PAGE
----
Health Care in Malta
Malta was ranked 5th in the world, for its health services standard, by the World Health Organization (WHO). This compares well with USA (37th rank), Australia (32nd rank), Canada (30th rank) and UK (18th rank). Malta’s health care system closely resembles the British system, its former occupier.
Overall, Malta has excellent health care services with a lot of different options, which can be confirmed by both citizens, temporary workers, foreigners and tourists. Hospitals have modern infrastructure and modern equipment, and are well supported by a regional network of health centers. Getting help for minor problem is very smooth given the many options of private hospitals, health centres or the main governmental hospitals. What to choose mostly depends on costs and waiting times.
Free Health Care
All the citizens of Maltese can avail health services free of cost, at the point of delivery. Malta is one of the few countries where the health care cost has traditionally been footed by the state. The government funds the health services through taxation. Citizens of Malta are have no obligation to purchase health insurance, though all workers and employees pay National Insurance contributions. Of course, the only downside is that the waiting times are considerably longer than opting for one of the many private hospitals. This is well worth a check, much depending on your current insurance.
Most foreigners (foreign tourists and workers mostly) visiting Malta, need to buy private health insurance, as per government directive. Visitors from EU member states, must come with their European Health Insurance Card. Only the British and the Australians tourists and travelers visiting Malta for less than 30 days are exempt from the rule, and can avail free health provisions, because of a reciprocal health care arrangements with these two countries.
Malta is famous for its strong primary care health centers led by general practitioners. Secondary and tertiary services are provided by the government hospitals.
Foreign Workers in Malta’s Health Sector
One of the main reasons for the country’s high development rate is attributed to the highly productive workforce.
Malta attracts a sizable number of foreign workers every year. A lot of them work in the health care sector. Out of the total number of foreigners working in the country almost 66% are from European Union. The rest 33% come from 99 non-European countries, most from Africa and Asia (mostly from Philippines.
Filipinos form 80% of foreign workers coming from non-European countries, working in Malta. Almost half the Filipinos working in Malta are employed in the Heath sector. Most work as trained professionals in Hospitals & residential care givers (Nurses). The other foreigners from Asia includes Chinese & Indians.
The government is increasingly advertising Malta as the Mecca of medical tourism destination. Annually, Malta attracts 1.2 million tourists, more than 3 times the local population. Tourism infrastructure has seen a boom in Malta with a number of international hotel chains establishing themselves in the country. But the flip side is the destruction of traditional houses, due to meteoric rise in infrastructure development, causing some concern.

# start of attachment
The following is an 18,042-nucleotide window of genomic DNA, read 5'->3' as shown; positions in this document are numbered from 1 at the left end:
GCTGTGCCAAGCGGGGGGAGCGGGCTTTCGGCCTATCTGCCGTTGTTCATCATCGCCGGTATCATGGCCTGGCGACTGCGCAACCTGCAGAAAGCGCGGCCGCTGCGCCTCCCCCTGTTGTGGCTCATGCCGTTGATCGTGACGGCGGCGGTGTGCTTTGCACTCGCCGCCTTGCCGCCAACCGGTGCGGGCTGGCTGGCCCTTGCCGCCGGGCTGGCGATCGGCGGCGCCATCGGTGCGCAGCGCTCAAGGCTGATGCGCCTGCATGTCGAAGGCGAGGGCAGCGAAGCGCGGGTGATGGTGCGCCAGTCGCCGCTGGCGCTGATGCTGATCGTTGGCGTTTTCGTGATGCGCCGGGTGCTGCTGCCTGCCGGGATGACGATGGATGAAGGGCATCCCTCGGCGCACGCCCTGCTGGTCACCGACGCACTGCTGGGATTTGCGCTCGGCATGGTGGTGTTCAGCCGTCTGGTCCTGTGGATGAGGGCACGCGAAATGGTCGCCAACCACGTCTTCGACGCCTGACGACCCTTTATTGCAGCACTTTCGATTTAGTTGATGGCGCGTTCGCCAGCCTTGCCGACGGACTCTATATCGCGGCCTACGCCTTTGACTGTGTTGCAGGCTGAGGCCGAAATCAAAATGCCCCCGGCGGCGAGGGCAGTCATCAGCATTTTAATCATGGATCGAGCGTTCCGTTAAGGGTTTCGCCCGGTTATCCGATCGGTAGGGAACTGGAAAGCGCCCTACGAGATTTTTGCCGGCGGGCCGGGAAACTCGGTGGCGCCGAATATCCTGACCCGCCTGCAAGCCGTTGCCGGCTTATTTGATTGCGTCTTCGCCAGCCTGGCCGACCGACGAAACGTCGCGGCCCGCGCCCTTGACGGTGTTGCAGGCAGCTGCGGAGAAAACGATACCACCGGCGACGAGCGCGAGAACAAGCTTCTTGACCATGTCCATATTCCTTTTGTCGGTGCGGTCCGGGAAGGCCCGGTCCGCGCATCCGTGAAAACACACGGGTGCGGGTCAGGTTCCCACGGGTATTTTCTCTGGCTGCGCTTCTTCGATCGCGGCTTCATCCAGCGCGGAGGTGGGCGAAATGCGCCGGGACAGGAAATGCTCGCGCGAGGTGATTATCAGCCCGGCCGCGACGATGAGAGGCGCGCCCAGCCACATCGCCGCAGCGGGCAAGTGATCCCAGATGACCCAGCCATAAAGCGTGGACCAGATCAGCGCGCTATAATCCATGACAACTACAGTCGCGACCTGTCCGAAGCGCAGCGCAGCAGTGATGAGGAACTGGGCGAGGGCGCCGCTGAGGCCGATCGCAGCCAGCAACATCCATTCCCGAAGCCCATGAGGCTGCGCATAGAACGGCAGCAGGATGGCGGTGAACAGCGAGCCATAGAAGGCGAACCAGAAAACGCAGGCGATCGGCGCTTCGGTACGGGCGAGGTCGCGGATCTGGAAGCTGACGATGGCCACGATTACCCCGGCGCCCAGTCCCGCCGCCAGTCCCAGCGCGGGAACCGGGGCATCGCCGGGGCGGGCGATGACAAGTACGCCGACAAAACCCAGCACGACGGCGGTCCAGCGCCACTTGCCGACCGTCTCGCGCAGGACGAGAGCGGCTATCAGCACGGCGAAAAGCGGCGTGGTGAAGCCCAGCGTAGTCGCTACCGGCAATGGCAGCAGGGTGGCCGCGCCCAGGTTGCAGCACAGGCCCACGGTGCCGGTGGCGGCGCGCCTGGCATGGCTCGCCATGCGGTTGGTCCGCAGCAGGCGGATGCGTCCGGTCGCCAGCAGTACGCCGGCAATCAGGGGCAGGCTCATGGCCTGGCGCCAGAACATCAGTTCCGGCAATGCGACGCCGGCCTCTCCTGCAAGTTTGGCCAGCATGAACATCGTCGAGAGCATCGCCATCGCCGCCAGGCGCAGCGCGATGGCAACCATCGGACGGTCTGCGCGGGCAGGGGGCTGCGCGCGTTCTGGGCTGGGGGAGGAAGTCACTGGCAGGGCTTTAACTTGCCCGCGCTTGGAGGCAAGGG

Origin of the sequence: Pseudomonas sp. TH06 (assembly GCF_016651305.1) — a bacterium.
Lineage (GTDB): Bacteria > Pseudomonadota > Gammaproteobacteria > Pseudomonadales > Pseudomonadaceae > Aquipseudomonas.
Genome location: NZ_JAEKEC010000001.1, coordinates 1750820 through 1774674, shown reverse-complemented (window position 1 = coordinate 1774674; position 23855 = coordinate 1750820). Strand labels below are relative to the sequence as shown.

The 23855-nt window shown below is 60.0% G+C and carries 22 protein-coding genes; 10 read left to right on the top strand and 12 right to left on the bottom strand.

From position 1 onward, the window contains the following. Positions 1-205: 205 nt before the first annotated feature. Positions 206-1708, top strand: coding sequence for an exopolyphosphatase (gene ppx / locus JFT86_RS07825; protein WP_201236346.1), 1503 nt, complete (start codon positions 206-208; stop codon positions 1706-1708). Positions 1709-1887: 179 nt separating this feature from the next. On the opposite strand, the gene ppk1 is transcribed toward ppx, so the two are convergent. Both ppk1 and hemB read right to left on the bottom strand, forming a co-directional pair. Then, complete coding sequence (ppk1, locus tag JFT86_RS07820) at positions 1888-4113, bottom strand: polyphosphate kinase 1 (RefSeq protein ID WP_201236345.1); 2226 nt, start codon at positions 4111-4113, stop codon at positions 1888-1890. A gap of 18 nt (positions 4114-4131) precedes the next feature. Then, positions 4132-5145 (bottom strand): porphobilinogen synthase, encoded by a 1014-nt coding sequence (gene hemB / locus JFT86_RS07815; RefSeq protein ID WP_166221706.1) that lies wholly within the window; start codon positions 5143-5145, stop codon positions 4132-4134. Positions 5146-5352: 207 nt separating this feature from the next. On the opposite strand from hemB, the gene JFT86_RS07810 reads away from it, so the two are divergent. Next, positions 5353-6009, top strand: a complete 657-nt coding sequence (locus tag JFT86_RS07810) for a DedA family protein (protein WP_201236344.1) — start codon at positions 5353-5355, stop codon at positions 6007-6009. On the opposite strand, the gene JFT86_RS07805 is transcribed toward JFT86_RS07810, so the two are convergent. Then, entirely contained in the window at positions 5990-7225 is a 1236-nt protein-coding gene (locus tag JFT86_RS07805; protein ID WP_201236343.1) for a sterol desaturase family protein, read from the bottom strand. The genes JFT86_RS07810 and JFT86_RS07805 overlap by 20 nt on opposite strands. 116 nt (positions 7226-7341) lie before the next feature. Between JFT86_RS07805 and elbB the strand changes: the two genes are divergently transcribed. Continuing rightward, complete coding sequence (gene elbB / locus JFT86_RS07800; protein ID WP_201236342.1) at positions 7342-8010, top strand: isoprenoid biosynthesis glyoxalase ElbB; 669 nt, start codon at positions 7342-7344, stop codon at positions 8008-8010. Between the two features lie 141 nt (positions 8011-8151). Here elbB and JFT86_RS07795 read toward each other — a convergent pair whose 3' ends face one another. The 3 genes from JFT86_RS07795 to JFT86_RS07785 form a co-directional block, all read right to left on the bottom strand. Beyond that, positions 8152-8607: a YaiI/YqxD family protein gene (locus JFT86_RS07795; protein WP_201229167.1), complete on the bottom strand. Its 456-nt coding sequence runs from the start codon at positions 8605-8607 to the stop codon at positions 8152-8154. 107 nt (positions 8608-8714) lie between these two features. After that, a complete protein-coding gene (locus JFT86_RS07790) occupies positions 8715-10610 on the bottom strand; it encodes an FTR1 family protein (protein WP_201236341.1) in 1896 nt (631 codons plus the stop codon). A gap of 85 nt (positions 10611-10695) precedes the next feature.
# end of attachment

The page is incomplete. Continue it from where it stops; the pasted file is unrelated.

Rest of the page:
Malta is popular with British tourist seeking medical treatment. This has been made possible by hospitals in Malta seeking UK medical accreditation; Trent Accreditation system. It is also actively seeking American accreditation, once granted, it would enable the country to compete with Asia and Latin America in attracting wealthy American Medical tourists.
The steady stream of medical tourists has also seen medical professional (Highly qualified Doctors) making a bee line to work in the country’s hospitals. Most of the doctors are from the European Union, with Great Britain supplying the maximum.
Tourists and travelers to Malta are not required to produce vaccination certificates or insulation certificates on their arrival. Tap water is safe to drink. Milk, dairy products, local meat, vegetables, fruits and seafood are also safe to consume.
Hospitals in Malta
Malta is unique in its provision of healthcare services. It has a robust public health care system called, government health services, free at the point of delivery for all Maltese citizens, and an equally robust private health care system, making it one of the popular medical tourism destinations, across the developed world.
The largest government hospital and Malta’s primary hospital is the Mater Dei Hospital established in 2007. It reputedly boasts of one of the largest medical buildings in the European continent.
Other government hospitals in the country are:
Gozo General Hospital
Paul Boffa Hospital, specializing in Oncology
The St.Vincent De Paule Hospital, specializing in Geriatrics.
Malta also has some big private hospitals. The major superspeciality private hospitals are:
St. James Capua Hospital, an 80 bedded hospital
St. Phillip’s Hospital, a 75 bedded hospital.
St. James hospital, also operating a branch in Libya.
The University of Malta operates a medical school and a Faculty of Health Sciences. The Faculty of Health Sciences offers diploma, undergraduate degree and postgraduate degree courses in a number of disciplines.
Malta witnesses Brain Drain of its medical professionals to the British Isles. The government is taking measures to arrest this situation.
Given the fact that the first hospital in Malta was up and running in 1372, the Maltese have always given top priority to free, yet high quality health care services to its citizens. It has over the years redefined the concept of a caring state by providing high quality medical care and also conducting a myriad variety of operations in its famed hospitals. This enduring model of universal health care is being adopted by a few countries in Asia and Africa.